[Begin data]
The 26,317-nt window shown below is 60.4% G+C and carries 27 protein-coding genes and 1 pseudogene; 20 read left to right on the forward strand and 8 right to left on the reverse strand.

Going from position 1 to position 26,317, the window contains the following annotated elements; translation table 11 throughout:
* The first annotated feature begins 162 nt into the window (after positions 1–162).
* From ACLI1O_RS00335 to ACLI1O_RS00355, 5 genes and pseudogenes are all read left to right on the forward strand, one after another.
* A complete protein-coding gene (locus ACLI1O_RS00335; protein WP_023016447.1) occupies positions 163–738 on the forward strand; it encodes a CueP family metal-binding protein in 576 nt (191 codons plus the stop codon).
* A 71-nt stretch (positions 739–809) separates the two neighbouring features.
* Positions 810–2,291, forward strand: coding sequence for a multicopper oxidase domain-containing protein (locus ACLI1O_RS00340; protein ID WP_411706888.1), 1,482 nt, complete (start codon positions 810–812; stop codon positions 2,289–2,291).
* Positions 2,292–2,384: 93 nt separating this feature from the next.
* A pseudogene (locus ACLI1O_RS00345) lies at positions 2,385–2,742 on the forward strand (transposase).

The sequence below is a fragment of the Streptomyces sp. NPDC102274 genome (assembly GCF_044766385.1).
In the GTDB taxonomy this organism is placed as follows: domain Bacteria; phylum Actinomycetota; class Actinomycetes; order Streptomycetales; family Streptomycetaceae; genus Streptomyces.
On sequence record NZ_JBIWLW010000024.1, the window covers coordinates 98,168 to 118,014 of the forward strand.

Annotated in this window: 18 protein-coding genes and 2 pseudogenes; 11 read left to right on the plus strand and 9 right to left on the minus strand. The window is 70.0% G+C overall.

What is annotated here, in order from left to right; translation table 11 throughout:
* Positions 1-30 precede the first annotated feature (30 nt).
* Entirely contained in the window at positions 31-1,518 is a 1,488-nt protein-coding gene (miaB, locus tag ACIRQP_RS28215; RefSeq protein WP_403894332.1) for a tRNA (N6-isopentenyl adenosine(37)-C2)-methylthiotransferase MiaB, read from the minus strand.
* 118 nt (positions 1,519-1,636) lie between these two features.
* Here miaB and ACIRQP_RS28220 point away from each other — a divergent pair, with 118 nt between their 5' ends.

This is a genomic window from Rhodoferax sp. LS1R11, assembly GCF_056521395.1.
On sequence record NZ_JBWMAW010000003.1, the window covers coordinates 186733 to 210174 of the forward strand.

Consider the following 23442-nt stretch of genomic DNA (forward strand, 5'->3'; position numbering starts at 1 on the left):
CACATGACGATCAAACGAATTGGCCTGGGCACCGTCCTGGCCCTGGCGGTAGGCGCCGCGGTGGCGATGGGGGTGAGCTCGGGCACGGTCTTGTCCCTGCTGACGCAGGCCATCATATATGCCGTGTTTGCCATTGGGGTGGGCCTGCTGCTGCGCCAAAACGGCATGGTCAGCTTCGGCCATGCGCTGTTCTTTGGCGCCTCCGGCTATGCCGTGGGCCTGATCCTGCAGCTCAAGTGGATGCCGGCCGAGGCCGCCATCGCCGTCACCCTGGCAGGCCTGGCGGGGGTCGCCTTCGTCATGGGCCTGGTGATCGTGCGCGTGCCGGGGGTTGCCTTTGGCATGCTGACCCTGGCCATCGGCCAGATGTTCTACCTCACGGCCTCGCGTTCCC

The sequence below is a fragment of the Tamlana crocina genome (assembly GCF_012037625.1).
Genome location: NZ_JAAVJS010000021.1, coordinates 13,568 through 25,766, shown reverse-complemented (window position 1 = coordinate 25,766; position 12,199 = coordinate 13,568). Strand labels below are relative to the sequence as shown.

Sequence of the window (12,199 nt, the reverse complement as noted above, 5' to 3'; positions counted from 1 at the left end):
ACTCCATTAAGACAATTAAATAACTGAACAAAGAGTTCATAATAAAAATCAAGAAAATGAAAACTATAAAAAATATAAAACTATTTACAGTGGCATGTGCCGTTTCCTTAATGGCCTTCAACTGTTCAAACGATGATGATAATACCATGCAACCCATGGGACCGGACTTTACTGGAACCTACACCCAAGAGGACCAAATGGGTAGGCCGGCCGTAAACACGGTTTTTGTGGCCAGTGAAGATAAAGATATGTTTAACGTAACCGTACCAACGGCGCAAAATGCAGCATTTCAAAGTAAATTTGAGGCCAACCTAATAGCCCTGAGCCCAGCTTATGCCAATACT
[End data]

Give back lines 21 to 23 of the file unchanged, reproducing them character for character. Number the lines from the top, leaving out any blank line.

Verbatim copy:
Consider the following 23442-nt stretch of genomic DNA (forward strand, 5'->3'; position numbering starts at 1 on the left):
CACATGACGATCAAACGAATTGGCCTGGGCACCGTCCTGGCCCTGGCGGTAGGCGCCGCGGTGGCGATGGGGGTGAGCTCGGGCACGGTCTTGTCCCTGCTGACGCAGGCCATCATATATGCCGTGTTTGCCATTGGGGTGGGCCTGCTGCTGCGCCAAAACGGCATGGTCAGCTTCGGCCATGCGCTGTTCTTTGGCGCCTCCGGCTATGCCGTGGGCCTGATCCTGCAGCTCAAGTGGATGCCGGCCGAGGCCGCCATCGCCGTCACCCTGGCAGGCCTGGCGGGGGTCGCCTTCGTCATGGGCCTGGTGATCGTGCGCGTGCCGGGGGTTGCCTTTGGCATGCTGACCCTGGCCATCGGCCAGATGTTCTACCTCACGGCCTCGCGTTCCC

The sequence below is a fragment of the Tamlana crocina genome (assembly GCF_012037625.1).